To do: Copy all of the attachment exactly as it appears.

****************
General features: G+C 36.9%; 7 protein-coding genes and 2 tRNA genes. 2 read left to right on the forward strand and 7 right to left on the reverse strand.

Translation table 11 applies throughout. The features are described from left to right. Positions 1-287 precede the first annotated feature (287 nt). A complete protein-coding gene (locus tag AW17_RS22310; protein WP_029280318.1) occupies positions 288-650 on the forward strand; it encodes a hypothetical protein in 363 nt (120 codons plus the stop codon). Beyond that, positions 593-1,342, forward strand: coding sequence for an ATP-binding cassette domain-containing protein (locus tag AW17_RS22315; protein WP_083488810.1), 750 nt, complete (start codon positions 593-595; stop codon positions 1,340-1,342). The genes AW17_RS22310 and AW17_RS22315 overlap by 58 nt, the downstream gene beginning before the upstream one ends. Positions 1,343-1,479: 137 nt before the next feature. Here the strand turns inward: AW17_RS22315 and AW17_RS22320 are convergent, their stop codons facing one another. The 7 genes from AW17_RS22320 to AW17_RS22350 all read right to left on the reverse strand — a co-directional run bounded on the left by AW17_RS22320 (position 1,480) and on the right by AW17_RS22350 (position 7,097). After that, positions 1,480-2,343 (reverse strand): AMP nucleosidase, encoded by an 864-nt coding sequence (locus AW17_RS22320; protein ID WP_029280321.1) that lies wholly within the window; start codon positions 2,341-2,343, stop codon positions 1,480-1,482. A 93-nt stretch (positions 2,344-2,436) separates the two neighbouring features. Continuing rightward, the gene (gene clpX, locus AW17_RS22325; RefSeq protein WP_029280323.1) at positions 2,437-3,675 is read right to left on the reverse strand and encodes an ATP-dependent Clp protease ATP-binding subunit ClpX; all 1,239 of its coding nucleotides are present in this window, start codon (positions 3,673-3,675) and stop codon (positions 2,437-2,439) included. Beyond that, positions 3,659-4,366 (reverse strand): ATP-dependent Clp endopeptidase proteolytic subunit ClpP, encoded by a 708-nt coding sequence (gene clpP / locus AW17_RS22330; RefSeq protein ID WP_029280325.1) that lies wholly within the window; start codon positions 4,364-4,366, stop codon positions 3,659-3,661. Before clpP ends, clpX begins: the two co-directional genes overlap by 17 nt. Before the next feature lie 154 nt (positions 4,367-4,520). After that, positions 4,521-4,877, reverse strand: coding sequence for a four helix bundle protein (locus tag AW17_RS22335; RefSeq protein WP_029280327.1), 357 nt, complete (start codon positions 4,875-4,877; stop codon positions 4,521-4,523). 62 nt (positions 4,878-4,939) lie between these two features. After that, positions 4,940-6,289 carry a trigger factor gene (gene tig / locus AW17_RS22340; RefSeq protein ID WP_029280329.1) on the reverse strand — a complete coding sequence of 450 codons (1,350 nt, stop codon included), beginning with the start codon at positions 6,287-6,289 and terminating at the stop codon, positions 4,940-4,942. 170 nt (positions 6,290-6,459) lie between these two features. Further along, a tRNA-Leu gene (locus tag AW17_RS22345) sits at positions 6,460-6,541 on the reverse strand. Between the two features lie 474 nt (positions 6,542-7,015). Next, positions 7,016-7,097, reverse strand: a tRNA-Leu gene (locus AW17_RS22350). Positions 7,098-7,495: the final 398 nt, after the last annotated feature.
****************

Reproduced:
General features: G+C 36.9%; 7 protein-coding genes and 2 tRNA genes. 2 read left to right on the forward strand and 7 right to left on the reverse strand.

Translation table 11 applies throughout. The features are described from left to right. Positions 1-287 precede the first annotated feature (287 nt). A complete protein-coding gene (locus tag AW17_RS22310; protein WP_029280318.1) occupies positions 288-650 on the forward strand; it encodes a hypothetical protein in 363 nt (120 codons plus the stop codon). Beyond that, positions 593-1,342, forward strand: coding sequence for an ATP-binding cassette domain-containing protein (locus tag AW17_RS22315; protein WP_083488810.1), 750 nt, complete (start codon positions 593-595; stop codon positions 1,340-1,342). The genes AW17_RS22310 and AW17_RS22315 overlap by 58 nt, the downstream gene beginning before the upstream one ends. Positions 1,343-1,479: 137 nt before the next feature. Here the strand turns inward: AW17_RS22315 and AW17_RS22320 are convergent, their stop codons facing one another. The 7 genes from AW17_RS22320 to AW17_RS22350 all read right to left on the reverse strand — a co-directional run bounded on the left by AW17_RS22320 (position 1,480) and on the right by AW17_RS22350 (position 7,097). After that, positions 1,480-2,343 (reverse strand): AMP nucleosidase, encoded by an 864-nt coding sequence (locus AW17_RS22320; protein ID WP_029280321.1) that lies wholly within the window; start codon positions 2,341-2,343, stop codon positions 1,480-1,482. A 93-nt stretch (positions 2,344-2,436) separates the two neighbouring features. Continuing rightward, the gene (gene clpX, locus AW17_RS22325; RefSeq protein WP_029280323.1) at positions 2,437-3,675 is read right to left on the reverse strand and encodes an ATP-dependent Clp protease ATP-binding subunit ClpX; all 1,239 of its coding nucleotides are present in this window, start codon (positions 3,673-3,675) and stop codon (positions 2,437-2,439) included. Beyond that, positions 3,659-4,366 (reverse strand): ATP-dependent Clp endopeptidase proteolytic subunit ClpP, encoded by a 708-nt coding sequence (gene clpP / locus AW17_RS22330; RefSeq protein ID WP_029280325.1) that lies wholly within the window; start codon positions 4,364-4,366, stop codon positions 3,659-3,661. Before clpP ends, clpX begins: the two co-directional genes overlap by 17 nt. Before the next feature lie 154 nt (positions 4,367-4,520). After that, positions 4,521-4,877, reverse strand: coding sequence for a four helix bundle protein (locus tag AW17_RS22335; RefSeq protein WP_029280327.1), 357 nt, complete (start codon positions 4,875-4,877; stop codon positions 4,521-4,523). 62 nt (positions 4,878-4,939) lie between these two features. After that, positions 4,940-6,289 carry a trigger factor gene (gene tig / locus AW17_RS22340; RefSeq protein ID WP_029280329.1) on the reverse strand — a complete coding sequence of 450 codons (1,350 nt, stop codon included), beginning with the start codon at positions 6,287-6,289 and terminating at the stop codon, positions 4,940-4,942. 170 nt (positions 6,290-6,459) lie between these two features. Further along, a tRNA-Leu gene (locus tag AW17_RS22345) sits at positions 6,460-6,541 on the reverse strand. Between the two features lie 474 nt (positions 6,542-7,015). Next, positions 7,016-7,097, reverse strand: a tRNA-Leu gene (locus AW17_RS22350). Positions 7,098-7,495: the final 398 nt, after the last annotated feature.